In this month’s Executive Connection, Direct Selling News Publisher and Editor in Chief John Fleming speaks with Truman Hunt, CEO of Nu Skin Enterprises Inc., about leadership, sustainability and being a force for good.
DSN: What is the one thing you enjoy most about being the CEO of Nu Skin?
TH: I love being part of a global family of like-minded, positive people. And I get to see how Nu Skin has changed the lives of so many people in different ways. For some this change has been financial, for others it has been a change in their appearance or health, and for many Nu Skin has given them empowering and wonderful ways to help make the world a better place.
DSN: What has been your proudest accomplishment?
TH: My proudest accomplishments are actually at home, where I focus my attention on six children. But from a business perspective, it’s really rewarding to set challenging growth objectives and then see the organization rise to the challenge. Organizations that are aligned in purpose can produce remarkable results.
DSN: What do you tell Nu Skin distributors to lead and inspire them?
TH: One of the things that is striking about our sales leaders is that they are inherently highly talented and motivated. They are the ones who do the inspiring! However, I think continually reminding our distributors how important it is to be a force for good in the lives of all who come into contact with our business is something that inspires us in the corporate office and also inspires our sales leaders.
DSN: What is your vision for Nu Skin?
TH: Our vision is straightforward and unwavering: to become the world’s leading direct selling company by generating more income for our sales leaders than any other company.
DSN: If you could hit “replay” on any part of your own Nu Skin journey, either to enjoy the moment or to do something different, what would it be?
TH: That’s a tough question since we’ve had so many incredible moments at Nu Skin. I guess I would have to say I’d love to relive the moment when we first hit $1 billion in annual revenue. Why? Because when Blake, Steve and Sandie were first building the company, there were so many people who doubted their ability to make Nu Skin—and their vision—a success. It was really gratifying to prove to ourselves and to the world that Nu Skin was growing and thriving and making a real difference in millions of people’s lives.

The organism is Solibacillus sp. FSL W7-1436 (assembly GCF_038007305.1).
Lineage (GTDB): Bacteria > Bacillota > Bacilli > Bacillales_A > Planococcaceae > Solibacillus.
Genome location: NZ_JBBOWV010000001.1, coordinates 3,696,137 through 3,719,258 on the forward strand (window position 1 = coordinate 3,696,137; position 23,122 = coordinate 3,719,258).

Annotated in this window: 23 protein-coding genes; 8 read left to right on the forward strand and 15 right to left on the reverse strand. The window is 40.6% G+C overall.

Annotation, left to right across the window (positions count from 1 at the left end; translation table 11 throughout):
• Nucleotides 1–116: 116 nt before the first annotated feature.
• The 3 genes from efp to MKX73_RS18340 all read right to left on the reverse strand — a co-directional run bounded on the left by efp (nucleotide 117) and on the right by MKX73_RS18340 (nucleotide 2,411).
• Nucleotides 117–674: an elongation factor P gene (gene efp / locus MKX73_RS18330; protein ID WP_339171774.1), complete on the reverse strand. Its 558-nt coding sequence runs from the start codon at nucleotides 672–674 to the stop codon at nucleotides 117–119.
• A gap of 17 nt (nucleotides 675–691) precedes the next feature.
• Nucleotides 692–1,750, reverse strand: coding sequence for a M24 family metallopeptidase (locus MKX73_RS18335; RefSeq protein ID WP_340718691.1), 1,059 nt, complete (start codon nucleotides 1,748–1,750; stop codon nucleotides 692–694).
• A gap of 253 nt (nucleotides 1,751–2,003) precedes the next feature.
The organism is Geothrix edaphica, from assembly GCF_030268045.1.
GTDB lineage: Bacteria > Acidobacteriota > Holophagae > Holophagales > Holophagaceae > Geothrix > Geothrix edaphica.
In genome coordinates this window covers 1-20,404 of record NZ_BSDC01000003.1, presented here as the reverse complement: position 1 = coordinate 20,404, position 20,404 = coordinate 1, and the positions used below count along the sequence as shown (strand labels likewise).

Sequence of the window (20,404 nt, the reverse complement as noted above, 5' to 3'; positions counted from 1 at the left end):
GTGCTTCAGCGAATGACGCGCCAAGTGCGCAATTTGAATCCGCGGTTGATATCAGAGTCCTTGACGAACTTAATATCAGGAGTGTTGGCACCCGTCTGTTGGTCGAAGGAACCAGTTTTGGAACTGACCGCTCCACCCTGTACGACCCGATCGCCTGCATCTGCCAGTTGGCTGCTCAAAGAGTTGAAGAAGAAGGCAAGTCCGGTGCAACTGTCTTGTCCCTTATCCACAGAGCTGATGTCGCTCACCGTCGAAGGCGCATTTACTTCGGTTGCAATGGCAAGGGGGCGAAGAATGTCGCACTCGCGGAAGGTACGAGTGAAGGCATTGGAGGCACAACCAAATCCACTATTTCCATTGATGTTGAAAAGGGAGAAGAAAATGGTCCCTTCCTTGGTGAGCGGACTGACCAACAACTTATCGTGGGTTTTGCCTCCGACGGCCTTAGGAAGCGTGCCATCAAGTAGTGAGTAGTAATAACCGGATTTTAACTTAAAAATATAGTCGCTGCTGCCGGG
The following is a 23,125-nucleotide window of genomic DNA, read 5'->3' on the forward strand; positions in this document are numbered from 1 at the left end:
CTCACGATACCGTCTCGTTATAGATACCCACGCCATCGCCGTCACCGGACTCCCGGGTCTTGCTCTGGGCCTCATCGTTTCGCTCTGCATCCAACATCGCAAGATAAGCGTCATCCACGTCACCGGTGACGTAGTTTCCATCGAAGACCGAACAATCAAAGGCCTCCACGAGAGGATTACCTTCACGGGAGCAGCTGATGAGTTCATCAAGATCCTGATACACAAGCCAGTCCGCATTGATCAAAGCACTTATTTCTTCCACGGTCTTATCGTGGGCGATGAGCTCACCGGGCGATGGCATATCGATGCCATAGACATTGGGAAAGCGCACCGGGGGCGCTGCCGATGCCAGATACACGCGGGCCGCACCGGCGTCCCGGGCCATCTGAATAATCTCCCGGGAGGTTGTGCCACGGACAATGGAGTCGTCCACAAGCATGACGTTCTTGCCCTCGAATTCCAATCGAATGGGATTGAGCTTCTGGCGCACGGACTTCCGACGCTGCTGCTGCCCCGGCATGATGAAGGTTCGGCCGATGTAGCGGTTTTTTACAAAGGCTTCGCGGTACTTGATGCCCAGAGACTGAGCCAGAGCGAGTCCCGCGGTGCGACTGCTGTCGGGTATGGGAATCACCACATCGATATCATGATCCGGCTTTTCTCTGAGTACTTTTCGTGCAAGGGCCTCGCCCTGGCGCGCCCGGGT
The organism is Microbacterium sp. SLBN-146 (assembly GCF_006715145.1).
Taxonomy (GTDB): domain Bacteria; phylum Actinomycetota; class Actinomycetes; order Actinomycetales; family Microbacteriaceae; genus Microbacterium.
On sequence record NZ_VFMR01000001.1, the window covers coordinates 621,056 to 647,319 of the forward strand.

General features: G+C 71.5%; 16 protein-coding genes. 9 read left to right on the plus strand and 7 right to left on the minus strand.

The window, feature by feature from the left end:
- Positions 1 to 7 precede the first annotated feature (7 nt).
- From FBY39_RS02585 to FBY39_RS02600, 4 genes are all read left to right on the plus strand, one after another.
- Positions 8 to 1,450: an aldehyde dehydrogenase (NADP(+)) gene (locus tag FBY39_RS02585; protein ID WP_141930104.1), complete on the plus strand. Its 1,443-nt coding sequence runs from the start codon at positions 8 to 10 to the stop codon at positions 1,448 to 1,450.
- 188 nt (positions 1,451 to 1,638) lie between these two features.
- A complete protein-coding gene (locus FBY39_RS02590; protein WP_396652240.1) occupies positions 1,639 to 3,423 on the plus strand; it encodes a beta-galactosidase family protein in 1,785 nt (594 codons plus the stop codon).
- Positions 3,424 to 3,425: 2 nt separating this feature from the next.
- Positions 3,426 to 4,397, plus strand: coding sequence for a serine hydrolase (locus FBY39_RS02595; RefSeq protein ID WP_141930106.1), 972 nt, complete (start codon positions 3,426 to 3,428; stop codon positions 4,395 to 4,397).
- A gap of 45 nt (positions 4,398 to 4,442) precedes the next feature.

DSN: What’s been the most fun part of the recent rapid growth at Nu Skin?
TH: The larger we become, the more people benefit. And that will always be what gives all of us the most satisfaction.
DSN: What advice would you give an executive at a young direct selling company to help them achieve strong, sustained growth?
TH: The measure of success is not whether you can reach $100 million in sales. The measure of success is whether you can sustain growth. Many startups rely on the notion of their company being a “ground floor” opportunity. But to me the measure of success is whether a company can sustain growth after it’s been around for many years. The formula for doing that is simple in some ways and complex in others. It goes beyond being a “ground floor opportunity.”
DSN: Is there one basic principle that governs your leadership at Nu Skin?
TH: My leadership, and the leadership of all of us at Nu Skin, is based on our philosophy that we want to be a force for good throughout the world. It was the vision of our founders, and it continues to drive every aspect of the business today. It’s how we try to operate, and it permeates our culture in every way.
DSN: What’s one piece of advice that you’ve found especially useful?
TH: One bit of advice that has stuck with me perhaps like no other was the definition of leadership offered by Jim Collins at our recent DSA annual meeting. He defined leadership as “the art of getting people to want to do the things that must be done.” I think the definition hits the nail on the head. And it’s why leadership of a business is probably the most challenging job in the world. It’s one thing to dictate to people what to do. But real leadership is the ability to get people to want to do critical things. That’s when the magic happens.
DSN: What do you like to do when you just want to relax?
TH: When I need relief from the daily pressures I usually do one of a few things: read a book, work on my really bad golf game, or play the ukulele. The uke works best because it requires total focus. It’s a good way to escape for a few minutes.